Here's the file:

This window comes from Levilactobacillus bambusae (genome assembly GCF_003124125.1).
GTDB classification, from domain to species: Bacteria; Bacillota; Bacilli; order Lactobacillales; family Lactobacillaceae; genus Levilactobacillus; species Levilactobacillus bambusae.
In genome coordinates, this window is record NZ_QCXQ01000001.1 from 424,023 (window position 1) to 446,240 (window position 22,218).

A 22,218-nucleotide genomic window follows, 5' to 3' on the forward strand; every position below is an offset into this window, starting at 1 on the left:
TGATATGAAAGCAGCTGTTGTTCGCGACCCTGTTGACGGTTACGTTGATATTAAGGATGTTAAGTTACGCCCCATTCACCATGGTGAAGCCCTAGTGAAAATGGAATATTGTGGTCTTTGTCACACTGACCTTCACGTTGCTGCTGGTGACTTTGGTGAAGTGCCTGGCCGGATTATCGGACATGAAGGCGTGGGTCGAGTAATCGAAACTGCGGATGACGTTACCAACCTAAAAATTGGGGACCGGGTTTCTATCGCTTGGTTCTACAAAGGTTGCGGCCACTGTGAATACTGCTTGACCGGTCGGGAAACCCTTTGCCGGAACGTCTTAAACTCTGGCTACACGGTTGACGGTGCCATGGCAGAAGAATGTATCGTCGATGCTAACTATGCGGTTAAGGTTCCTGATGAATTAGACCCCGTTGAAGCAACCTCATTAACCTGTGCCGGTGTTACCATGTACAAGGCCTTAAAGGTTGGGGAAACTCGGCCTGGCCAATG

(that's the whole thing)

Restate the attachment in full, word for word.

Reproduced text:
This window comes from Levilactobacillus bambusae (genome assembly GCF_003124125.1).
GTDB classification, from domain to species: Bacteria; Bacillota; Bacilli; order Lactobacillales; family Lactobacillaceae; genus Levilactobacillus; species Levilactobacillus bambusae.
In genome coordinates, this window is record NZ_QCXQ01000001.1 from 424,023 (window position 1) to 446,240 (window position 22,218).

A 22,218-nucleotide genomic window follows, 5' to 3' on the forward strand; every position below is an offset into this window, starting at 1 on the left:
TGATATGAAAGCAGCTGTTGTTCGCGACCCTGTTGACGGTTACGTTGATATTAAGGATGTTAAGTTACGCCCCATTCACCATGGTGAAGCCCTAGTGAAAATGGAATATTGTGGTCTTTGTCACACTGACCTTCACGTTGCTGCTGGTGACTTTGGTGAAGTGCCTGGCCGGATTATCGGACATGAAGGCGTGGGTCGAGTAATCGAAACTGCGGATGACGTTACCAACCTAAAAATTGGGGACCGGGTTTCTATCGCTTGGTTCTACAAAGGTTGCGGCCACTGTGAATACTGCTTGACCGGTCGGGAAACCCTTTGCCGGAACGTCTTAAACTCTGGCTACACGGTTGACGGTGCCATGGCAGAAGAATGTATCGTCGATGCTAACTATGCGGTTAAGGTTCCTGATGAATTAGACCCCGTTGAAGCAACCTCATTAACCTGTGCCGGTGTTACCATGTACAAGGCCTTAAAGGTTGGGGAAACTCGGCCTGGCCAATG